I come back to things I have said many times before. Prayer is not magic, nor is it a short-cut to obtaining what we want, good or bad. Intercessory prayer, as I wrote on another occasion (see this post), invites God into the situation we are praying about but doesn’t presume to tell him what to do. We ask humbly, perseveringly, and with great trust, but it is for him to decide. To present God with a shopping-list of material benefits one wants to receive is, at best, childish; to call down curses on another is completely unacceptable, a travesty of prayer, an engagemenet with the devil. At the heart of all prayer is, or should be, profound reverence. No words are necessary — except maybe, sometimes, for us. The ‘sharp dart of longing love’ is enough.

Facebooktwitterredditpinterestlinkedintumblrmail

19 thoughts on “Prayer Shopping-Lists”

  1. Exquisitely put, if I may say so, and I agree wholeheartedly that ideas of intercesory prayer should be addressed and better understood. When people ask me to ‘say a prayer for …’, I sometimes want to ask what they mean by that request, but it’s easier not to ask. People get uncomfortable, or they suppose that the very posing of the question indicates a failure of belief on my part (which is occasionally the case, to be fair!). I remember being asked for prayers for a good old ‘special intention’ (is that phrase still used?) and, when the petitioner’s request didn’t come about, I was told that ‘the prayers didn’t work, then.’ I admit to wondering about pilgrimages for special intentions, too, especially where the location tends to be a nicely far-flung and sunny location. Gosh, I’m getting curmudgeonly. You mentioned in one of your recent posts about a gap in knowledge about vocations issues, and here’s another gap. If anyone can begin to fill it, I suspect you can.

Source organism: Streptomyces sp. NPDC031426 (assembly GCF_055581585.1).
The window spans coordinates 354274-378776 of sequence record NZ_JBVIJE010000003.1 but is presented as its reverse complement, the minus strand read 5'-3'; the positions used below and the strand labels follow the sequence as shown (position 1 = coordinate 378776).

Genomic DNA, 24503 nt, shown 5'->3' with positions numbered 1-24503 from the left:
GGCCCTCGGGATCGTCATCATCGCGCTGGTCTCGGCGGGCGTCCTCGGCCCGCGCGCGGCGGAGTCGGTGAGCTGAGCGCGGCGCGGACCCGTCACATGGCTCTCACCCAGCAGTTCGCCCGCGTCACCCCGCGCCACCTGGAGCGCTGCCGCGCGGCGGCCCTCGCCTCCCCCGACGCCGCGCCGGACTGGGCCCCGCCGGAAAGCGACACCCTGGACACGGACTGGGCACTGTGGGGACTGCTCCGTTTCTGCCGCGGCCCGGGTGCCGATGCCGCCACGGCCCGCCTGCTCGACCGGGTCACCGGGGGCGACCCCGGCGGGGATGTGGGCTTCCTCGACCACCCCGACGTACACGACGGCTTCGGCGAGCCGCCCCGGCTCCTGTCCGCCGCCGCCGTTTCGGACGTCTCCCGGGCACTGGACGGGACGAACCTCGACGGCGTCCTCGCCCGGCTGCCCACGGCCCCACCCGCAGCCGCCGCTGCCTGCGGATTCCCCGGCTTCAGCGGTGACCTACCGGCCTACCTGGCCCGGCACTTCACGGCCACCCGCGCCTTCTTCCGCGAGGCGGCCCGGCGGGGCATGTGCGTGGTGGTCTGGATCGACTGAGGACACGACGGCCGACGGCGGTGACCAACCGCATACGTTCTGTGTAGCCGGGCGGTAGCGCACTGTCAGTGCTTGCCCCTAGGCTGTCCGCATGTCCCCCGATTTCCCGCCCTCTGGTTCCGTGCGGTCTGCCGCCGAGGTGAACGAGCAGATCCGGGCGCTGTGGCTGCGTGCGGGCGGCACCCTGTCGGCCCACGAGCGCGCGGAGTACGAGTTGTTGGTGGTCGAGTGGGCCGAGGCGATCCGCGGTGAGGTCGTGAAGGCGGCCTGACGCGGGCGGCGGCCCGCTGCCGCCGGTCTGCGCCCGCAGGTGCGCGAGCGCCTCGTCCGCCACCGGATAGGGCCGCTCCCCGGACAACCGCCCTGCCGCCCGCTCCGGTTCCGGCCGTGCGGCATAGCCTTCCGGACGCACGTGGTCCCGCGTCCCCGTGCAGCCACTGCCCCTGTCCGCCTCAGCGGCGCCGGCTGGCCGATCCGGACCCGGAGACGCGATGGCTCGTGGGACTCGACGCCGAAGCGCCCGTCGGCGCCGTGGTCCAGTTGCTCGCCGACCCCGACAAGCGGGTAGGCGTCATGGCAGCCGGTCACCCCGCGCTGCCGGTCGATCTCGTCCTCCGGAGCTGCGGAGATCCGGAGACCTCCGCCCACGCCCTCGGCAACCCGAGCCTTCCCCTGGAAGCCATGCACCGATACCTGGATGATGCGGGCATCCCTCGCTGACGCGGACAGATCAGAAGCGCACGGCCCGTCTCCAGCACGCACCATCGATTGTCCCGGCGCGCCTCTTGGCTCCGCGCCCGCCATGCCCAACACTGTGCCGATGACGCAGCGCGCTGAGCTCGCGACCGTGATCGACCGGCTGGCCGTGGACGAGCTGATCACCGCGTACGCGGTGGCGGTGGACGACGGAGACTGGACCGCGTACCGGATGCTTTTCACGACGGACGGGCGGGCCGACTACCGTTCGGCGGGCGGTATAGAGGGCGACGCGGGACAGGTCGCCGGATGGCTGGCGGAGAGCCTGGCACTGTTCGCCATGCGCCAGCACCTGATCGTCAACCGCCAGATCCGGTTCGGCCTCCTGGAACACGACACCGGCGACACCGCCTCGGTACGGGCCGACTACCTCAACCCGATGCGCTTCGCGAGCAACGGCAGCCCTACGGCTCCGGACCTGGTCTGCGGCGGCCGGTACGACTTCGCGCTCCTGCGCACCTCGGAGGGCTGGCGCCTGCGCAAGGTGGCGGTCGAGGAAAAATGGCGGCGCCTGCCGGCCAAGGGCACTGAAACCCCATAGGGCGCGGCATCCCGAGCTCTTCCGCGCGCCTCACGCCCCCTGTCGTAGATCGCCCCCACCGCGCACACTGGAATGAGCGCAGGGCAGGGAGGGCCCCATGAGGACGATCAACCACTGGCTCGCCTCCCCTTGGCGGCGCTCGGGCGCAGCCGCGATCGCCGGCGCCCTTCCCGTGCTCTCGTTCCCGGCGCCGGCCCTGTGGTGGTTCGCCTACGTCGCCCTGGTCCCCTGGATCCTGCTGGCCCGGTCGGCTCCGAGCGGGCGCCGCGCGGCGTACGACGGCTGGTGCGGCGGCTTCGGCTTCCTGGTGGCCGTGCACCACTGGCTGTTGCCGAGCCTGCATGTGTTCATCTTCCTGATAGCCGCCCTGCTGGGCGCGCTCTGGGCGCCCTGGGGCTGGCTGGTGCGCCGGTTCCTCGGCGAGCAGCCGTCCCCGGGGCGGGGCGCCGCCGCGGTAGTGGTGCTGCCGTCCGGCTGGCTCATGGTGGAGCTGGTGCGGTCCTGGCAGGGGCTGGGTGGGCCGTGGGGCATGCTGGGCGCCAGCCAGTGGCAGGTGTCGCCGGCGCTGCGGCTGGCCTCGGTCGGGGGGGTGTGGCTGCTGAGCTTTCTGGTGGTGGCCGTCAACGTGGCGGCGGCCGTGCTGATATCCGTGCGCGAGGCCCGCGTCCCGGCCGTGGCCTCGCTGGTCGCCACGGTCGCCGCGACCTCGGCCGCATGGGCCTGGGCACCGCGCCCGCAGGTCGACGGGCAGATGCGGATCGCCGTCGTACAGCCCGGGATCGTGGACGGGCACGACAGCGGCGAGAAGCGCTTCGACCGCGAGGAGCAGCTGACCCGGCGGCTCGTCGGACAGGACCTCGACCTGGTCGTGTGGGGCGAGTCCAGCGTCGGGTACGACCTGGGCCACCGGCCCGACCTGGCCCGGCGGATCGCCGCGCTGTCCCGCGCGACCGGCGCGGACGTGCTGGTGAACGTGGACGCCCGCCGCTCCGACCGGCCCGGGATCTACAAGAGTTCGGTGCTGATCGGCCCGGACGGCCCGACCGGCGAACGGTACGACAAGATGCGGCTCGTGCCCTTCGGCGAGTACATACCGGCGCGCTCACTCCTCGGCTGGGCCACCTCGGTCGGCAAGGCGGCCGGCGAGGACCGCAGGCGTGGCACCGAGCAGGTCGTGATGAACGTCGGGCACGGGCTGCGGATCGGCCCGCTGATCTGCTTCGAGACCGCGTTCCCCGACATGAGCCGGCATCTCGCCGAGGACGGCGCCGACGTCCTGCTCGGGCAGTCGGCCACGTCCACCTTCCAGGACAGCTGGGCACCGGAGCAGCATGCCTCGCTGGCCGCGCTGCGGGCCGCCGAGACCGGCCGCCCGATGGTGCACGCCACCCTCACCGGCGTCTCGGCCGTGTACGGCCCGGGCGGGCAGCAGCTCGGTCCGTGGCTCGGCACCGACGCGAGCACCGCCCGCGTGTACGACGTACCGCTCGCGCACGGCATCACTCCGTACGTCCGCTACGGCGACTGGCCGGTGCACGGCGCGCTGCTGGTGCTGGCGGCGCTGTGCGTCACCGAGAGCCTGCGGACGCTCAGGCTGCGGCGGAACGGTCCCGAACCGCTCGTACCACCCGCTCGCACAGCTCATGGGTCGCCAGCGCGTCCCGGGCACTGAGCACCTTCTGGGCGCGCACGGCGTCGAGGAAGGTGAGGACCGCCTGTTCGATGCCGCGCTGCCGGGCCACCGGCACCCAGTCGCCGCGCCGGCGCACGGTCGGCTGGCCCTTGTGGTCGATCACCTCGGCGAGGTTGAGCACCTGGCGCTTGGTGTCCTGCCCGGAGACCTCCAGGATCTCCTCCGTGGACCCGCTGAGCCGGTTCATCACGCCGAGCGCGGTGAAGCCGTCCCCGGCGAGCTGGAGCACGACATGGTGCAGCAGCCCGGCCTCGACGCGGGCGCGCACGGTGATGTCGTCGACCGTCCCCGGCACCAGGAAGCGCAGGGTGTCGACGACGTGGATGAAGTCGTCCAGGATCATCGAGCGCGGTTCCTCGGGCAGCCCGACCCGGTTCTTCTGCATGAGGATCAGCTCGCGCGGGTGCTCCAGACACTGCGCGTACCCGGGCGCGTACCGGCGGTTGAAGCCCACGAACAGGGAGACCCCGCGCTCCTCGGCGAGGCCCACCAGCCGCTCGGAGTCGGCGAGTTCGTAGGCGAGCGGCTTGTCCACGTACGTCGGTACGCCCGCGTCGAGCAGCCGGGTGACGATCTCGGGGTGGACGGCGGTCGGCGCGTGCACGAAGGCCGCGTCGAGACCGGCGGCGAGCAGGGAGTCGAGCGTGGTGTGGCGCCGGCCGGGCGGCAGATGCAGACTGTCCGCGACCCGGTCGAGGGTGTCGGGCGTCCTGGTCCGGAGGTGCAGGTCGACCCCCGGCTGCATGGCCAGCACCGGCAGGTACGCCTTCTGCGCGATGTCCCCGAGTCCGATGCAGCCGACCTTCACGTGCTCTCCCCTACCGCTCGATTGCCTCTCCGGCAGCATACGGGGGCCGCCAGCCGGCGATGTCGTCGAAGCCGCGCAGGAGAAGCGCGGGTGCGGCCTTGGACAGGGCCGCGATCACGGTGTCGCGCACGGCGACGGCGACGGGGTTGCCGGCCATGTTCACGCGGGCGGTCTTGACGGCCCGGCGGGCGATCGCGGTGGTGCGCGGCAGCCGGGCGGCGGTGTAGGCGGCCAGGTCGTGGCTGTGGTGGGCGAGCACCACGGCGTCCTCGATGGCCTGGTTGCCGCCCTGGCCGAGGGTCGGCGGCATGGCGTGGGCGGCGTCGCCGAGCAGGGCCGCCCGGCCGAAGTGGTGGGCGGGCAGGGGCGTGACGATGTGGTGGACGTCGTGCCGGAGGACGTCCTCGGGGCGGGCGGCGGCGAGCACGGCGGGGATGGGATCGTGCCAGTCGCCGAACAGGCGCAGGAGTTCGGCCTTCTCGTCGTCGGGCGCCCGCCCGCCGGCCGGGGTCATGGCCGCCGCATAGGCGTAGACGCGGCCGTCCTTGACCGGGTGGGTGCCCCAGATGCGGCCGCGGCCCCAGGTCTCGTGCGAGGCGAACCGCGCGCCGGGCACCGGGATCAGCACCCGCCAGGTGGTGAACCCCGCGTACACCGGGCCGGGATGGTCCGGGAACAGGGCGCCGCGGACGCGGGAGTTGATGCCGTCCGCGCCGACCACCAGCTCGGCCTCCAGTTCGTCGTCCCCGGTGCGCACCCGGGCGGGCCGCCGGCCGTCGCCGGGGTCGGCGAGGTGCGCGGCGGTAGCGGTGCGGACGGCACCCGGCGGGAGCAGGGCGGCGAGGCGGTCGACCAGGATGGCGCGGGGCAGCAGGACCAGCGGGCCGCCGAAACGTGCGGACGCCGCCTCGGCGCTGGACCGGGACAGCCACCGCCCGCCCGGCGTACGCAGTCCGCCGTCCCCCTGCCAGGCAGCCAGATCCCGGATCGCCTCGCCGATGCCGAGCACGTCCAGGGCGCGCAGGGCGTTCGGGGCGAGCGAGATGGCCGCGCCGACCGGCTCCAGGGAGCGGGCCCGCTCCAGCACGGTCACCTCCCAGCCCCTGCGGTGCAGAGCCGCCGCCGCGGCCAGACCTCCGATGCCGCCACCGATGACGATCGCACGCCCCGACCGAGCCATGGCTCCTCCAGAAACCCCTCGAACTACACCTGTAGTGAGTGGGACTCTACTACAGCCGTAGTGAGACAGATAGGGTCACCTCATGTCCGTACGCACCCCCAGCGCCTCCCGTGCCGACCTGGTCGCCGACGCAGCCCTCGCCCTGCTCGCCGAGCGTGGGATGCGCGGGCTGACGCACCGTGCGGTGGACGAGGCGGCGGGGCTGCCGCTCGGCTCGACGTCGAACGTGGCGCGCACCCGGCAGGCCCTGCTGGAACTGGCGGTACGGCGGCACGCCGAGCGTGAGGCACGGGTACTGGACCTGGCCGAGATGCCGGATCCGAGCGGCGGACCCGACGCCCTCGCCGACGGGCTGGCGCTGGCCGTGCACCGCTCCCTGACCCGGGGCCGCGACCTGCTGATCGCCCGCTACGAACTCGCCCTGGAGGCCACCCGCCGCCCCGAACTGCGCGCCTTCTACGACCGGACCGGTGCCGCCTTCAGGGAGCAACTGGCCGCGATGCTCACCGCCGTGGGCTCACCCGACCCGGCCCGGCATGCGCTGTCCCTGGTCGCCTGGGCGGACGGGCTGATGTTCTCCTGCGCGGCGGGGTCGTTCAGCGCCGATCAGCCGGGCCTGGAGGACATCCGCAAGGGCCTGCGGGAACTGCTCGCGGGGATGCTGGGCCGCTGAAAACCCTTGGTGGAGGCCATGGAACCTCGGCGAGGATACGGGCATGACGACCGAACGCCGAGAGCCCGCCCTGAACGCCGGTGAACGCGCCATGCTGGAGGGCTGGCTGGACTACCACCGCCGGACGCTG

• Ah, the good old ‘special intention’! I have always had a few reservations about those. We get quite a few requests for such and I just hope for the best; but if someone I know asks me, they tend to get a very straight look. The intentions we cannot voice are sometimes intentions of which we are ashamed, and sometimes rightly so.

  2. I can see that it must be most frustrating to receive inappropriate prayer requests when the purpose of your prayer line is as you describe “to invite God into a given situation”.

    I find it difficult to understand why or how people can feel that asking for a ‘magic bullet’ of prayer will help in some of the situations that you describe – it’s faith of a kind that I’m not familiar with.

    I find it hard to pray for things for myself, apart from asking for forgiveness, repentance being something that I believe I do need to pray about. But in general, my prayer is like your prayer line, asking God to be in given situation, or to bless or to send Grace into that situation. I’m unsure whether asking for material things is actually a valid prayer.